Center for Scientific Workshops in All Disciplines

Current Workshop | Overview | Back | Home | Search | | ||||||||||

## Applied Category Theory - 1st week tutorial at Snellius / 2nd week workshop at Oort |

Aim Towards an integrative science: in ACT 2018, we want
to instigate a multi-disciplinary research program in which concepts,
structures, and methods from one scientific discipline can be reused in
another. The aim of the workshop is to (1) explore the use of category theory
within and across different disciplines, (2) create a more cohesive and
collaborative ACT community, especially among early-stage researchers, and (3)
to accelerate research by outlining common goals and open problems for the
field. Description Category theory was developed in the 1940s to
translate ideas from one field of mathematics to another. Topologists and
geometers use category theory to describe the passage from one mathematical
structure to another, while category theorists are also interested in
categories for their own sake. In computer science and physics, many types of
categories are used to give a formal semantics of domain-specific phenomena
such as automata, regular languages, or quantum protocols. More recently,
category theory has become an unexpectedly useful and economical tool for
modeling a range of different disciplines, including programming language
theory, quantum mechanics, systems biology, complex networks, database theory,
and dynamical systems. In the applied category theory community, a
long-articulated vision understands categories as mathematical workspaces for
the experimental sciences, similarly to their use in topology and geometry.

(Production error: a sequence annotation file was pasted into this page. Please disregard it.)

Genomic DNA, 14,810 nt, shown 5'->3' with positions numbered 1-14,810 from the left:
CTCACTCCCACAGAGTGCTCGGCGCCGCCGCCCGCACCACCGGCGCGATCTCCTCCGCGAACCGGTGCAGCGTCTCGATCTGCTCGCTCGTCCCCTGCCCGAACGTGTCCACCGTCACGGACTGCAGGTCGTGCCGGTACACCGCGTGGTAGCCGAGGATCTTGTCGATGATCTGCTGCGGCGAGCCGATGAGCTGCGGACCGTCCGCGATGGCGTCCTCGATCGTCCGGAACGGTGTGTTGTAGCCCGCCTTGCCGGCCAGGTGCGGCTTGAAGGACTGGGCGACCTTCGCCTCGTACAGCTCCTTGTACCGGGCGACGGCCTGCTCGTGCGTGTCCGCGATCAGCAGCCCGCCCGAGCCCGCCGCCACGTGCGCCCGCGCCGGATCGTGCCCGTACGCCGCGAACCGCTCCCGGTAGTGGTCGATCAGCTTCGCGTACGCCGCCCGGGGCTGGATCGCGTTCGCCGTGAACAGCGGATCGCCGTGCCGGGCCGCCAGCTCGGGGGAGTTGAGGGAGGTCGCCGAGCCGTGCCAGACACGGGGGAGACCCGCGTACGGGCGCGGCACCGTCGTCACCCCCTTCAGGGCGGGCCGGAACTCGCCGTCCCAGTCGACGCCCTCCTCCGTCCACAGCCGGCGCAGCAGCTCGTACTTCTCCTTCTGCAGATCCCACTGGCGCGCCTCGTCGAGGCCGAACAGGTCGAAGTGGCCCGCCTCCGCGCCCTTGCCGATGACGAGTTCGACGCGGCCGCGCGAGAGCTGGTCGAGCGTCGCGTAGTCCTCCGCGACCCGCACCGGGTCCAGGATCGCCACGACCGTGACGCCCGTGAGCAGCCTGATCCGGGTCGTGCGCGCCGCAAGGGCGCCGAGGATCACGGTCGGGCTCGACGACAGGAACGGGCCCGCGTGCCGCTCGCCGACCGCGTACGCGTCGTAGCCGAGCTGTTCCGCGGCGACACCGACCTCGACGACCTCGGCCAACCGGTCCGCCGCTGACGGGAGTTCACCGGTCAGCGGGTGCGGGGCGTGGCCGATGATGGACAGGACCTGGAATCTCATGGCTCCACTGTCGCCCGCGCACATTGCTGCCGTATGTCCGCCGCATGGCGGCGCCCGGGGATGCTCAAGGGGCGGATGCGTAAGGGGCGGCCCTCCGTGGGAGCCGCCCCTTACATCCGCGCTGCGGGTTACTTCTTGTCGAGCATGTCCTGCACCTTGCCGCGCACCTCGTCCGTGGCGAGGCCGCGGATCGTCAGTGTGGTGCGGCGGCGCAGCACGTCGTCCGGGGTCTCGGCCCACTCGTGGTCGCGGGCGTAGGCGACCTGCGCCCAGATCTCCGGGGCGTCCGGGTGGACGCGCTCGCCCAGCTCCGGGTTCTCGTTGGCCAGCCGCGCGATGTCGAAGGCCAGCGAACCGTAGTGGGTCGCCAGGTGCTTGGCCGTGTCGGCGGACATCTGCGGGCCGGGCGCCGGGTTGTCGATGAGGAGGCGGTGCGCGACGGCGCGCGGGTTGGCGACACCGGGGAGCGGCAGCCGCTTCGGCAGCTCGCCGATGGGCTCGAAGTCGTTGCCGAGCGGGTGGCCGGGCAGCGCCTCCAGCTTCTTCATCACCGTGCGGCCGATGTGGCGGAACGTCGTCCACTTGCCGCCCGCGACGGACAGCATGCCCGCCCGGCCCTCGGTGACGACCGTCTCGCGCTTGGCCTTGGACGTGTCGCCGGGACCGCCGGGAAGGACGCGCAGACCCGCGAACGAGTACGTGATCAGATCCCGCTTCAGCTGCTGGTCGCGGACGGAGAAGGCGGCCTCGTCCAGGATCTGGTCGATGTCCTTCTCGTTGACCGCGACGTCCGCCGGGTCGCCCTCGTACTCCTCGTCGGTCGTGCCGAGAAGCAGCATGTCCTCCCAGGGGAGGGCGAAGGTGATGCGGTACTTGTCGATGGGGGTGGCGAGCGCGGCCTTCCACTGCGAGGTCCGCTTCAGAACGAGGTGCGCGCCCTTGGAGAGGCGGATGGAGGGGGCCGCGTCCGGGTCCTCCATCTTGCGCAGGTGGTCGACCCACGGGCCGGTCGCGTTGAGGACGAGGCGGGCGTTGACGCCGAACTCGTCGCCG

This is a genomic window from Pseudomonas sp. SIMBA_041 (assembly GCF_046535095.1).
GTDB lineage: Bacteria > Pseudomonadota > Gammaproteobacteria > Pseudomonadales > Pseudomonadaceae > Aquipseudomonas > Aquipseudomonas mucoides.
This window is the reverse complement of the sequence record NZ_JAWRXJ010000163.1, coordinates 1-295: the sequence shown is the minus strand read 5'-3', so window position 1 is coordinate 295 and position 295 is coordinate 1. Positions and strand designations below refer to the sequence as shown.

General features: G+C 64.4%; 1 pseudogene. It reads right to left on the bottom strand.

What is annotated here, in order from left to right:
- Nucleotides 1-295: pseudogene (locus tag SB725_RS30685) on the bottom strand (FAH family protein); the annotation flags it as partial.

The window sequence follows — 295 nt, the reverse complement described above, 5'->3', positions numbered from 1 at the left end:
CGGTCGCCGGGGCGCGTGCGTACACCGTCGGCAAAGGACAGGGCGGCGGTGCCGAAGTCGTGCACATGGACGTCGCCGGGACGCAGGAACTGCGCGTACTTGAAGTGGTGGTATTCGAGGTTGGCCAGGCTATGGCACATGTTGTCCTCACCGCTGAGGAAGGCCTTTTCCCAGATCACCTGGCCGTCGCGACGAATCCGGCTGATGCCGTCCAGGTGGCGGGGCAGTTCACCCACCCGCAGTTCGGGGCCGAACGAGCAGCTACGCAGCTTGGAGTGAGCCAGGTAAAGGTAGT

This vision has proved true in certain fields, including computer science and
mathematical physics, and we believe that these results can be extended in an
exciting direction. We believe that category theory has the potential to bridge
specific different fields, and moreover that theoretical developments in fields
such as automata can be transferred successfully to application areas, for
example systems biology, through category theory. Already, for example, the
categorical modeling of quantum processes has helped solve an important open
problem in natural language processing. The workshop will host talks on a wide range of
applications of category theory, including four special tracks on exciting new
developments in the field: ·
Dynamical systems and networks ·
Systems biology ·
Cognition and AI ·
Causality Accompanying the workshop will be a 4-day summer
school for a limited number of early-career researchers, as well as a 16-week
series of online seminars for up to 16 PhD students and postdocs called the Kan Extension Lab. While attendance at the summer school is not required
to attend the online seminar, or vice versa, our intention is for participants
to attend both. Participants will have the opportunity to work with established
mentors in the field, and will have the opportunity to present their research
at the full workshop. [Back] |